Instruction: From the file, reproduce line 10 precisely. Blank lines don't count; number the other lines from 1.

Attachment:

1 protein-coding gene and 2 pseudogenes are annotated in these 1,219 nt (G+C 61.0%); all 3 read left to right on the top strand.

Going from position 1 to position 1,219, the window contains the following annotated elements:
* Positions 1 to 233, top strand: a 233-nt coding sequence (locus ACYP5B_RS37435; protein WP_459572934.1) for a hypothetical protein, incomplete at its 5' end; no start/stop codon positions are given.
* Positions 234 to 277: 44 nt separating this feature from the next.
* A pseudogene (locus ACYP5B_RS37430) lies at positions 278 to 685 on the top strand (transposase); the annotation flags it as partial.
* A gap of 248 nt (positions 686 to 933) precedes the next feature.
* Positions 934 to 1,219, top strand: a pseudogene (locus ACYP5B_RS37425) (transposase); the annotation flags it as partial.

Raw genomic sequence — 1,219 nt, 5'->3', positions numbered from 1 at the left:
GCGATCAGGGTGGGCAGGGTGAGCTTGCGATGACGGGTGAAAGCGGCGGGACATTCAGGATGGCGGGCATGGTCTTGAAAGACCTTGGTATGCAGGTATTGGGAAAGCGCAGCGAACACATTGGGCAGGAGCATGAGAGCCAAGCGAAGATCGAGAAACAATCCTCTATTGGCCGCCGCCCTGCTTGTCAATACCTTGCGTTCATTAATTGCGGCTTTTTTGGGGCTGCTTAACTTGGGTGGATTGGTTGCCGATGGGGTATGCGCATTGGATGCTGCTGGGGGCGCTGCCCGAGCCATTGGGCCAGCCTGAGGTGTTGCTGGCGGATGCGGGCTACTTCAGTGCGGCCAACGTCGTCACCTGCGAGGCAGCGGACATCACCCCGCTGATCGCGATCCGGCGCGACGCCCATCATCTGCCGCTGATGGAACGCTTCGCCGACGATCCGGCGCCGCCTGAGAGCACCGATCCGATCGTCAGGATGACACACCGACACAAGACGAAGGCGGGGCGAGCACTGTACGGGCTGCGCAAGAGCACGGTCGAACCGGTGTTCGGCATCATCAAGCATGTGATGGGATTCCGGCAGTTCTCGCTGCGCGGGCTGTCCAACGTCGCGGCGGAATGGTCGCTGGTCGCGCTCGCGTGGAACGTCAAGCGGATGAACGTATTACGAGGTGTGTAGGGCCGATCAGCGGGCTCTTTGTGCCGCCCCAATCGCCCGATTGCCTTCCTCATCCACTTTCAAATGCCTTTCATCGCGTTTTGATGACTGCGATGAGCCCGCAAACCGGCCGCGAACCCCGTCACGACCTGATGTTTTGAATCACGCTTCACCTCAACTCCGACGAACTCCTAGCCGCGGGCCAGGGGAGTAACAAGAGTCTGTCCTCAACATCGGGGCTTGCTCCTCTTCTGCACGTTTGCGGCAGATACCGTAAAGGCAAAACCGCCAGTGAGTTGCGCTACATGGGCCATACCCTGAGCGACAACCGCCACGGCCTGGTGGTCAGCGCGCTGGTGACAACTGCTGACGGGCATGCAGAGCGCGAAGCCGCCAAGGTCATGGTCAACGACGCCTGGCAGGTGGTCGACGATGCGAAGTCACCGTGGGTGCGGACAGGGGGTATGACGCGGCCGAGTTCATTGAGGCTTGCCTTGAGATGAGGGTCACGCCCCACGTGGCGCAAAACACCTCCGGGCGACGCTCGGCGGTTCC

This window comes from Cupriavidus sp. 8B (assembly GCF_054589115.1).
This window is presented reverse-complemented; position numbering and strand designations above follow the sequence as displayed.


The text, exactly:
This window comes from Cupriavidus sp. 8B (assembly GCF_054589115.1).